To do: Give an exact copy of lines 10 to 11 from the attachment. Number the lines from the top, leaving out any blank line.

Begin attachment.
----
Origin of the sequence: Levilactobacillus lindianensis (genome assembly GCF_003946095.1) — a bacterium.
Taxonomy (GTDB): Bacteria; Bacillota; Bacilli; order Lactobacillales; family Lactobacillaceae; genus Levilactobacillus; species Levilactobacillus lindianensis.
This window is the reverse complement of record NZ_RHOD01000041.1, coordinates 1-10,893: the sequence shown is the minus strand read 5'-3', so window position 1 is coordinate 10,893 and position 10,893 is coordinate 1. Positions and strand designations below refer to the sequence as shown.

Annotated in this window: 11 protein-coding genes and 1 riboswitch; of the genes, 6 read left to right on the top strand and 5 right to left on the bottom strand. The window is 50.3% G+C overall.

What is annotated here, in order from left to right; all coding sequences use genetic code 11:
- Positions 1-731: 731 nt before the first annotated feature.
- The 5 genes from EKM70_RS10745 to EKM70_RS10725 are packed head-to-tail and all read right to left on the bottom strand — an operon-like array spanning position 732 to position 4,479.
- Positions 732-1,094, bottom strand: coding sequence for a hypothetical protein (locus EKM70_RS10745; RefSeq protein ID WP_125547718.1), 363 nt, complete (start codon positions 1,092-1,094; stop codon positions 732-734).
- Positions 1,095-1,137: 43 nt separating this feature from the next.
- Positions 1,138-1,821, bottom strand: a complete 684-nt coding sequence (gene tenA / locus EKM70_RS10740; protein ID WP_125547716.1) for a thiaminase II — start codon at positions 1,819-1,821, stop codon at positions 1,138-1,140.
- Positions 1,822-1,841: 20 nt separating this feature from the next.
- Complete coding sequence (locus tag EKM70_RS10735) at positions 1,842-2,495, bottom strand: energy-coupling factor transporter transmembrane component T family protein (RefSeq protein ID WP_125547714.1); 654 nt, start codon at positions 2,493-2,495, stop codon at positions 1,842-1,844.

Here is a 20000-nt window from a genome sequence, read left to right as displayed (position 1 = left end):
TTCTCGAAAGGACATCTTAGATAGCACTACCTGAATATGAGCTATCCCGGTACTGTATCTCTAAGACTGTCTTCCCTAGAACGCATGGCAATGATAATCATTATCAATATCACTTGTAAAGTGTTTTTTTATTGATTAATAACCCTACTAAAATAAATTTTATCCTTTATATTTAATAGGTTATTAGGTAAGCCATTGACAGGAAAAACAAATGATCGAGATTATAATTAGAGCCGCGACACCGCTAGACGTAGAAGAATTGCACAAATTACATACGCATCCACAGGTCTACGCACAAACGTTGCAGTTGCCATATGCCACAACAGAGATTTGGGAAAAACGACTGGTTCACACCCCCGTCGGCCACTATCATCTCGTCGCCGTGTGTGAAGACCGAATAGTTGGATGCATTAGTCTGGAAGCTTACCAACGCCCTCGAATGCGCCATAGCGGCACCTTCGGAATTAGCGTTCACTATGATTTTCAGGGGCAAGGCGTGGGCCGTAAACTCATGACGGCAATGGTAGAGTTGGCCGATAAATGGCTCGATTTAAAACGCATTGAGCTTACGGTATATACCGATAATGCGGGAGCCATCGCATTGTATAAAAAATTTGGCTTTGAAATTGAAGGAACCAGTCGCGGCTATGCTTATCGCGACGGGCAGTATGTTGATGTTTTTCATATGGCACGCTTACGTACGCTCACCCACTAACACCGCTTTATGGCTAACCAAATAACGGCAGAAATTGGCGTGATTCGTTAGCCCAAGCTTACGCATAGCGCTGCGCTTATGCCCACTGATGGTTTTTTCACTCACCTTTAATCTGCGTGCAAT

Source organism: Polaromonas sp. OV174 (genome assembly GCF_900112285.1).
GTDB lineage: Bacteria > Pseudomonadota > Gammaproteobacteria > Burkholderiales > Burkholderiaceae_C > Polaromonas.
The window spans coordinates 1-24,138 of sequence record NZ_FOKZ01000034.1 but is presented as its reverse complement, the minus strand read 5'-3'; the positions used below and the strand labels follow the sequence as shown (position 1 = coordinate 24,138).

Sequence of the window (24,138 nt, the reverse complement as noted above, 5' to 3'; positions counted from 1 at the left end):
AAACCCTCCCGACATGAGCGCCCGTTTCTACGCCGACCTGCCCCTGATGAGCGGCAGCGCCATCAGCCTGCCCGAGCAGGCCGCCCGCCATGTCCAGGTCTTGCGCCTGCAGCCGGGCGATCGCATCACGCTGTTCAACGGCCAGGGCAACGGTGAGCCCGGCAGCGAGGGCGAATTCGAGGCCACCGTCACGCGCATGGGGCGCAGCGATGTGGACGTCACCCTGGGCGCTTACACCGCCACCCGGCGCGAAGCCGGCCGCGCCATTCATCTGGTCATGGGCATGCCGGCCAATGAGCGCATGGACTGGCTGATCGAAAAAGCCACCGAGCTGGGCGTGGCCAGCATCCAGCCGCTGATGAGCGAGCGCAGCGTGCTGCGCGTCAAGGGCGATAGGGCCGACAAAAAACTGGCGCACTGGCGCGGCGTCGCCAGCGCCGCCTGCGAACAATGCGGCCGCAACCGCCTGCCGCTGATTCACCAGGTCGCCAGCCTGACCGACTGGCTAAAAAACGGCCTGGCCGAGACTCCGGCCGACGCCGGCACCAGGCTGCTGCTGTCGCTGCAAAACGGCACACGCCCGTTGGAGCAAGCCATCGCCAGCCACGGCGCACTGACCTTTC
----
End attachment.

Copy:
- Positions 1,138-1,821, bottom strand: a complete 684-nt coding sequence (gene tenA / locus EKM70_RS10740; protein ID WP_125547716.1) for a thiaminase II — start codon at positions 1,819-1,821, stop codon at positions 1,138-1,140.
- Positions 1,822-1,841: 20 nt separating this feature from the next.